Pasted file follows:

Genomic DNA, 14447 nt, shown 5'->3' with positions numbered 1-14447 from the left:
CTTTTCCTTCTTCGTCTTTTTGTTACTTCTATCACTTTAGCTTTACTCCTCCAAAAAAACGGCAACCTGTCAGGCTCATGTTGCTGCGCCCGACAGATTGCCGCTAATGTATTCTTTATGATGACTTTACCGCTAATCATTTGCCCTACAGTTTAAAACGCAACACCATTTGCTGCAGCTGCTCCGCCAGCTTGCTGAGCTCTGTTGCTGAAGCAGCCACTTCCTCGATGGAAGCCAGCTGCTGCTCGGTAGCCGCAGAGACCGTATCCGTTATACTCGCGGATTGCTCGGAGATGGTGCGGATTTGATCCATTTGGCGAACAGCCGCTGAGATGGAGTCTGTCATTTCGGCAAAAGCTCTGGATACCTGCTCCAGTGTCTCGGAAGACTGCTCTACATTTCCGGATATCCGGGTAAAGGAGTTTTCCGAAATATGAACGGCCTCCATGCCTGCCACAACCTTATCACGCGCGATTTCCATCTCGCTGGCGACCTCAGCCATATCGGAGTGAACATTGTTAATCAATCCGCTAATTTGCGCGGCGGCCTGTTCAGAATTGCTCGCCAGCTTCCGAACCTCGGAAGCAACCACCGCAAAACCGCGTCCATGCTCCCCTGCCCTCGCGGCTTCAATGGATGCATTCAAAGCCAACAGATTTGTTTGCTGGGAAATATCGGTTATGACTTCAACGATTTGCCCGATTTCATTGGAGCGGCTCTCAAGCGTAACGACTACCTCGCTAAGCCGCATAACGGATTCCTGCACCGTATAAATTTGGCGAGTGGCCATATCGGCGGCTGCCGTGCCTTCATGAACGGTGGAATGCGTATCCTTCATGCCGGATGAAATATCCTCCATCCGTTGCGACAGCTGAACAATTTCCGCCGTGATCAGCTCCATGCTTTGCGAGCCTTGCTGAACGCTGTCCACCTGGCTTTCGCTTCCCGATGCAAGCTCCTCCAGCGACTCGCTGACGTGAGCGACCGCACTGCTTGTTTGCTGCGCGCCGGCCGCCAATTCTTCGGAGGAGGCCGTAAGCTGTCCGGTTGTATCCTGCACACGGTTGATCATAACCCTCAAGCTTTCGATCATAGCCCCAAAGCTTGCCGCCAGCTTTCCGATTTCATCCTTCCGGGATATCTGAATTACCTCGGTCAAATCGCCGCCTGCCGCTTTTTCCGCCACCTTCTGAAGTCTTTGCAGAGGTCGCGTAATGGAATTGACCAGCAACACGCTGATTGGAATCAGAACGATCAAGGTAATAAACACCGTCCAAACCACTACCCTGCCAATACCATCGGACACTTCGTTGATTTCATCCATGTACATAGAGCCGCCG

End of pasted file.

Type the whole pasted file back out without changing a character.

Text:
Genomic DNA, 14447 nt, shown 5'->3' with positions numbered 1-14447 from the left:
CTTTTCCTTCTTCGTCTTTTTGTTACTTCTATCACTTTAGCTTTACTCCTCCAAAAAAACGGCAACCTGTCAGGCTCATGTTGCTGCGCCCGACAGATTGCCGCTAATGTATTCTTTATGATGACTTTACCGCTAATCATTTGCCCTACAGTTTAAAACGCAACACCATTTGCTGCAGCTGCTCCGCCAGCTTGCTGAGCTCTGTTGCTGAAGCAGCCACTTCCTCGATGGAAGCCAGCTGCTGCTCGGTAGCCGCAGAGACCGTATCCGTTATACTCGCGGATTGCTCGGAGATGGTGCGGATTTGATCCATTTGGCGAACAGCCGCTGAGATGGAGTCTGTCATTTCGGCAAAAGCTCTGGATACCTGCTCCAGTGTCTCGGAAGACTGCTCTACATTTCCGGATATCCGGGTAAAGGAGTTTTCCGAAATATGAACGGCCTCCATGCCTGCCACAACCTTATCACGCGCGATTTCCATCTCGCTGGCGACCTCAGCCATATCGGAGTGAACATTGTTAATCAATCCGCTAATTTGCGCGGCGGCCTGTTCAGAATTGCTCGCCAGCTTCCGAACCTCGGAAGCAACCACCGCAAAACCGCGTCCATGCTCCCCTGCCCTCGCGGCTTCAATGGATGCATTCAAAGCCAACAGATTTGTTTGCTGGGAAATATCGGTTATGACTTCAACGATTTGCCCGATTTCATTGGAGCGGCTCTCAAGCGTAACGACTACCTCGCTAAGCCGCATAACGGATTCCTGCACCGTATAAATTTGGCGAGTGGCCATATCGGCGGCTGCCGTGCCTTCATGAACGGTGGAATGCGTATCCTTCATGCCGGATGAAATATCCTCCATCCGTTGCGACAGCTGAACAATTTCCGCCGTGATCAGCTCCATGCTTTGCGAGCCTTGCTGAACGCTGTCCACCTGGCTTTCGCTTCCCGATGCAAGCTCCTCCAGCGACTCGCTGACGTGAGCGACCGCACTGCTTGTTTGCTGCGCGCCGGCCGCCAATTCTTCGGAGGAGGCCGTAAGCTGTCCGGTTGTATCCTGCACACGGTTGATCATAACCCTCAAGCTTTCGATCATAGCCCCAAAGCTTGCCGCCAGCTTTCCGATTTCATCCTTCCGGGATATCTGAATTACCTCGGTCAAATCGCCGCCTGCCGCTTTTTCCGCCACCTTCTGAAGTCTTTGCAGAGGTCGCGTAATGGAATTGACCAGCAACACGCTGATTGGAATCAGAACGATCAAGGTAATAAACACCGTCCAAACCACTACCCTGCCAATACCATCGGACACTTCGTTGATTTCATCCATGTACATAGAGCCGCCG